“When I think of 420 today, I actually don’t connect it to any of the current efforts to legalize marijuana,” York told me. “We have to go deeper.”

For example: New legalization laws automatically expunge old criminal records of marijuana offenses that are now legal. That’s nice—but marijuana arrests weren’t designed to simply snare someone for smoking weed. The smell of marijuana was probable cause to search your pockets or your car, to check your probation status. Legalization doesn’t clear other charges racked up after the smell of pot drew in police like moths to a lightbulb.

“It’s personal for me,” York said. “It’s triggering a bit, where it’s like, I went to jail for this shit. I had a criminal record that I had to actively have expunged.” 

One may say 420 is a holiday and not the time to think about the work. That might land if it weren’t for the fact that most of us don’t think about it much on the other 364 days, either.

Is 420 The Next Hallmark Holiday?

It was somewhere between the billboards making dusty stoner puns in order to pimp pizza rolls; the ads featuring red-eyed, droopy-lidded anthropomorphic food containers—whether it was Buffalo Wild Wings or someone else, I can’t remember and I don’t care. It was somewhere between the smarmy best junk-food to eat on 420 listicles and Carl’s Jr stuffing CBD in its hamburgers for whatever reason, when the 20th day of April started to feel a little old, a little played-out.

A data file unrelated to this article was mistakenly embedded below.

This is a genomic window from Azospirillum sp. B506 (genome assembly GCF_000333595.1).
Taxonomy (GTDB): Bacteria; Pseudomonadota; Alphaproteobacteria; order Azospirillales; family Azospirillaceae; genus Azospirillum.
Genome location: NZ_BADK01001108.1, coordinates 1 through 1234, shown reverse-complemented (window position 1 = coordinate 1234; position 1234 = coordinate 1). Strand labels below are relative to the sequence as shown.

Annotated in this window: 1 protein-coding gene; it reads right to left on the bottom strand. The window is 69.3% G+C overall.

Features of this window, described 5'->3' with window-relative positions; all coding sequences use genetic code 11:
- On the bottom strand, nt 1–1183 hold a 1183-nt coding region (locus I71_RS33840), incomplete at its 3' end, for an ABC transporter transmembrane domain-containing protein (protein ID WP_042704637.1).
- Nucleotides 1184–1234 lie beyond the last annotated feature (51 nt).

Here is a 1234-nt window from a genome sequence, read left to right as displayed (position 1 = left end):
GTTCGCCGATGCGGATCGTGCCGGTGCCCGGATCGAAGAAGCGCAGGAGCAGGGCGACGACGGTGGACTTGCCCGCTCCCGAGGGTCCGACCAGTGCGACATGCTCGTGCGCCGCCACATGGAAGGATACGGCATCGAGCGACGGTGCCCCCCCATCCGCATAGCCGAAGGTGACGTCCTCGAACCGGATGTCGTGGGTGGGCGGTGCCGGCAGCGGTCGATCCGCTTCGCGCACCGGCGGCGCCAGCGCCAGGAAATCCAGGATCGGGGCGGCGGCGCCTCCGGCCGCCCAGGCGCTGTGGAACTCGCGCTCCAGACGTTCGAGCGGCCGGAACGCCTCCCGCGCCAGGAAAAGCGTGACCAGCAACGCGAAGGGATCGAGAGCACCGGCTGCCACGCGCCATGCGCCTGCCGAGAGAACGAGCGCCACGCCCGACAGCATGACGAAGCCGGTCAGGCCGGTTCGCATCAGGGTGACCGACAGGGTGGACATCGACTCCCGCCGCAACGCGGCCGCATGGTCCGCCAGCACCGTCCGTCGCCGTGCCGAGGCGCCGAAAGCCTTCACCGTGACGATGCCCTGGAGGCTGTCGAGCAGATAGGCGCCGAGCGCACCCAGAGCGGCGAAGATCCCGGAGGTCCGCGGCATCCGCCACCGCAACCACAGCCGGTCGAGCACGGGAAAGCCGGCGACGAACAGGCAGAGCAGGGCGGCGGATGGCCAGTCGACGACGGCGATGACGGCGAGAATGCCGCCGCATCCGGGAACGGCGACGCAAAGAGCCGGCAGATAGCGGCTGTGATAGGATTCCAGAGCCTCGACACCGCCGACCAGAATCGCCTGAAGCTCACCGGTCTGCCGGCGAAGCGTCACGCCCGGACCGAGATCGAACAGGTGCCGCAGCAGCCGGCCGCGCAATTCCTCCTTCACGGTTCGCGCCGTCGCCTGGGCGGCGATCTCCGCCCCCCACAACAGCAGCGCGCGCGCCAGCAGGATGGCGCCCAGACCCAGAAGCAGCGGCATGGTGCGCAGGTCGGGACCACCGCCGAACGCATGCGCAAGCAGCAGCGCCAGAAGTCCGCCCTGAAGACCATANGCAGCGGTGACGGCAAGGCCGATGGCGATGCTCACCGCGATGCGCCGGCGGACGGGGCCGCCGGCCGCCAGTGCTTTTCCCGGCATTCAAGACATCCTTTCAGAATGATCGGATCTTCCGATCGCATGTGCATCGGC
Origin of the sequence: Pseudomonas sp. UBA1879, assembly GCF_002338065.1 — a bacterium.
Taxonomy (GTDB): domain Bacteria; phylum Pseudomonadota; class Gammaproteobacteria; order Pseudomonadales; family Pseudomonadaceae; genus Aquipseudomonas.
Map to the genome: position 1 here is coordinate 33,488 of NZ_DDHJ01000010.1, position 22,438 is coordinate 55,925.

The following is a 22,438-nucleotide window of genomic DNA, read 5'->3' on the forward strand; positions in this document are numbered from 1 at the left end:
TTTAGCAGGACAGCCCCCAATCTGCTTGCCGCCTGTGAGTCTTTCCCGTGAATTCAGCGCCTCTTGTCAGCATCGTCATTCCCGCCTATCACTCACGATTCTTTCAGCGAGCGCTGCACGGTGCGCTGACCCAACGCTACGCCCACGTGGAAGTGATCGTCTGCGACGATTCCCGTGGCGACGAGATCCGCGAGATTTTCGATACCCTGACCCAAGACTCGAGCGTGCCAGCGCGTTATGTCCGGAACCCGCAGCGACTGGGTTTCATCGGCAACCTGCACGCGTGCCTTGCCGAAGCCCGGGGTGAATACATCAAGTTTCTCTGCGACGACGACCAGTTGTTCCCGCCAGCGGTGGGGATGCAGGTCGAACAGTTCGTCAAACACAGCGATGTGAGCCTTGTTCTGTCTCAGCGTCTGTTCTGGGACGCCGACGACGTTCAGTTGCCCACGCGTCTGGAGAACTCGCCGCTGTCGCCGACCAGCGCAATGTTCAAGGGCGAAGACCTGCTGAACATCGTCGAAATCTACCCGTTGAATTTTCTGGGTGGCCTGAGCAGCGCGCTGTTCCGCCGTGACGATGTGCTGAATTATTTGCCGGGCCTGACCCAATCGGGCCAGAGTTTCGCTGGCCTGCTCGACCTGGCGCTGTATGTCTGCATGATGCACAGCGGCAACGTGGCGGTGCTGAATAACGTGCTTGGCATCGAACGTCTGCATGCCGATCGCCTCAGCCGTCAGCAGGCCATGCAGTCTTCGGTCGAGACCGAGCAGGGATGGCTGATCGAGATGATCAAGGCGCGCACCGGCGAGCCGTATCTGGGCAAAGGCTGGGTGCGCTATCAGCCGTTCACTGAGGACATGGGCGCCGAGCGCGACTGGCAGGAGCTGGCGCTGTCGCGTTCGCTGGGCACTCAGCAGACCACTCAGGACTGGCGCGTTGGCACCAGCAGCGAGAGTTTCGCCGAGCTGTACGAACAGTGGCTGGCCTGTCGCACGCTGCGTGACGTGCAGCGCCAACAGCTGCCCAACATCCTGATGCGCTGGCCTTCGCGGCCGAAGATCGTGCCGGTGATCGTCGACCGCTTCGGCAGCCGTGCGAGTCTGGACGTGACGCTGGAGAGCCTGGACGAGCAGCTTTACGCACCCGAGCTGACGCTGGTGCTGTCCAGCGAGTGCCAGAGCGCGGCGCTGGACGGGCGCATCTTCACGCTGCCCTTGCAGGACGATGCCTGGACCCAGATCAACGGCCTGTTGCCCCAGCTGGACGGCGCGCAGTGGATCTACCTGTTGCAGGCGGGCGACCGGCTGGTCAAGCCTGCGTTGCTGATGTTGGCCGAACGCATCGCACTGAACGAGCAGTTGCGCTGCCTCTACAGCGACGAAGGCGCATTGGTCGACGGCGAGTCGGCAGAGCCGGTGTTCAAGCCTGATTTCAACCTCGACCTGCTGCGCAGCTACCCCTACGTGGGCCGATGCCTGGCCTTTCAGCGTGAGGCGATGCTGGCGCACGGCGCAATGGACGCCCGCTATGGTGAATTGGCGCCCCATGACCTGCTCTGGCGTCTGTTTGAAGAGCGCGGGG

All this was inevitable. Complaining about America doing an America is 21st-century tilting at windmills. In the same way the cannabis legalization movement gave way to a capitalized industry, “tax and regulate” means 420 completes its long and predictable journey from teen-aged inside joke, to counterculture milestone, to crass marketing opportunity. A Hallmark card can’t be far behind, when what we really could use is a federal holiday for the millions and millions of drug-war victims.

Because that’s the thing. The War on Drugs isn’t over. Weed was the easiest catch—everyone uses it, it stinks up the room—but cannabis prohibition was just the most obvious symptom of an overall malady that’s still plaguing us. We’re still sick, but here we are, releasing ourselves from the hospital, shaking society’s hand—a hand that, until just a little while ago, held a knife stuck into our backs. Let’s wipe the blood off before we have a party.

It’s nice that the 420 holiday is bigger than ever and people are having fun. I genuinely hope more people smoke weed. But 420 should also have at least some acknowledgment of the unfinished business at hand. Instead, it’s business as usual.